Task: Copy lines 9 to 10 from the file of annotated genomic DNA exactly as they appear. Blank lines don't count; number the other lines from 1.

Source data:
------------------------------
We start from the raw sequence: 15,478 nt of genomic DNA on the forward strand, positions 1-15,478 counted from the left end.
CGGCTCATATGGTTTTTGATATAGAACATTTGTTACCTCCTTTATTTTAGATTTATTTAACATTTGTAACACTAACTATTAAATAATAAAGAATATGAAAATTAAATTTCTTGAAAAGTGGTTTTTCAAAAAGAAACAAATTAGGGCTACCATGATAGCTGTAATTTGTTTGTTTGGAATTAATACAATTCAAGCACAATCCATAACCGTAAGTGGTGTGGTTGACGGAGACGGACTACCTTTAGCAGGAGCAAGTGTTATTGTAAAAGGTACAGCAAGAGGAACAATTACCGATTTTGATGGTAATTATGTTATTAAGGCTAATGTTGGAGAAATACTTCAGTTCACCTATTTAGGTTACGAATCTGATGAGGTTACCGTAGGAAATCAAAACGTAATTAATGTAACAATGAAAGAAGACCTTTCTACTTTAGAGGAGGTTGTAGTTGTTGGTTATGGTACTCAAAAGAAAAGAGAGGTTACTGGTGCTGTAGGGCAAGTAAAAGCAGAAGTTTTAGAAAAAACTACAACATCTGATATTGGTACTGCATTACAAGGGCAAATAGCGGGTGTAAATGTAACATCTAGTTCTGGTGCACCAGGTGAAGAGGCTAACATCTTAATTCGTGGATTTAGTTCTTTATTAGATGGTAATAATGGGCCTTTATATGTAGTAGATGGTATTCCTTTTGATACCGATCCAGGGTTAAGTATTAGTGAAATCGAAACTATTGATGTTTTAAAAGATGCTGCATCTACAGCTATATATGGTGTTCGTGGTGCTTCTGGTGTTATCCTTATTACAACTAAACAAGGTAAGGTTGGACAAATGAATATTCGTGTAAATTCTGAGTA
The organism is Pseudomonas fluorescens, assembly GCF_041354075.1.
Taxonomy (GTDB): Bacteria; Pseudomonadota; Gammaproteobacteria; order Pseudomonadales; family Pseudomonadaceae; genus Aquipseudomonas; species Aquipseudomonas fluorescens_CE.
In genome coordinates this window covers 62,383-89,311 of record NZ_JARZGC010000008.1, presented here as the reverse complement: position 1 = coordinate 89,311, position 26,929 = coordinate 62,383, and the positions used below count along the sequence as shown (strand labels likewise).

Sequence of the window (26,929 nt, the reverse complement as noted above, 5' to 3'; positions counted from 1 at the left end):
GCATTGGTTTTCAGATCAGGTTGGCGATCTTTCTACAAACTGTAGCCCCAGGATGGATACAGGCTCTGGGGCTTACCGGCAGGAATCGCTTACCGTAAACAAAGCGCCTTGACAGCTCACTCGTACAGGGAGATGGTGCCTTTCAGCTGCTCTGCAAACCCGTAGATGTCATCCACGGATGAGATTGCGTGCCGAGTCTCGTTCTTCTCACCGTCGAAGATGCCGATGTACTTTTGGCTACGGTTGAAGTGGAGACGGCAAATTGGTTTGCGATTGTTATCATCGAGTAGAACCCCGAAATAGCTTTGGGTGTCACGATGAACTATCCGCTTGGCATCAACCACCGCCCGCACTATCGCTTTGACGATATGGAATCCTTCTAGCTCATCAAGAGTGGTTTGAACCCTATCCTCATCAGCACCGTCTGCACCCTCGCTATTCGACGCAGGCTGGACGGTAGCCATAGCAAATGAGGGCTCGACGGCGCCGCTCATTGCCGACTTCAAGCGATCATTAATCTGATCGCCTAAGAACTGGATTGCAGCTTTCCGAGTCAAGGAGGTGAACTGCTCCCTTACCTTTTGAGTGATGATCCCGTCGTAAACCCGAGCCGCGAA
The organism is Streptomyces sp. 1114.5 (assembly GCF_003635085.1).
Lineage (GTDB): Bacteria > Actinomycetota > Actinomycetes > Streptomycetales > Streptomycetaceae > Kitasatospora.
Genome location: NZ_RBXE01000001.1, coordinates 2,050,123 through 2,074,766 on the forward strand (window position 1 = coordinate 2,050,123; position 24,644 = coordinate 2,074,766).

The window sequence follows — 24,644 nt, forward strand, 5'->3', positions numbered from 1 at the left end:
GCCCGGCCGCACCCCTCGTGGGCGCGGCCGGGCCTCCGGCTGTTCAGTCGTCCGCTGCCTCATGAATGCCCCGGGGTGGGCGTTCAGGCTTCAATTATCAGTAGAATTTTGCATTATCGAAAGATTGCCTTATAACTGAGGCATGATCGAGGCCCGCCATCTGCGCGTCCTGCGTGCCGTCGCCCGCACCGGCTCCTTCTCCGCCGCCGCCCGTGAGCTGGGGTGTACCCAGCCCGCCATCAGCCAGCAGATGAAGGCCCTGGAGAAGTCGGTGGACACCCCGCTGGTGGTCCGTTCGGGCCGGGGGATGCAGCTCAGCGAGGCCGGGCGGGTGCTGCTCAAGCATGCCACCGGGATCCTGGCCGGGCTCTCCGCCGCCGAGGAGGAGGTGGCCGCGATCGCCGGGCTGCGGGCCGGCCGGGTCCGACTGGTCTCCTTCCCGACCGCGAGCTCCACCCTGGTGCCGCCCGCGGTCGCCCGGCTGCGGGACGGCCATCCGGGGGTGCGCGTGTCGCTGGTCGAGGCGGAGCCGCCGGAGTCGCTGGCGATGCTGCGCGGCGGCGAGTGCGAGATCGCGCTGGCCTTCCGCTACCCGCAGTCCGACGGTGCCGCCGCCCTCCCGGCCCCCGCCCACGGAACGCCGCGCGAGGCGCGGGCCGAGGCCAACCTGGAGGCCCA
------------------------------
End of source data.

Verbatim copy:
Lineage (GTDB): Bacteria > Actinomycetota > Actinomycetes > Streptomycetales > Streptomycetaceae > Kitasatospora.
Genome location: NZ_RBXE01000001.1, coordinates 2,050,123 through 2,074,766 on the forward strand (window position 1 = coordinate 2,050,123; position 24,644 = coordinate 2,074,766).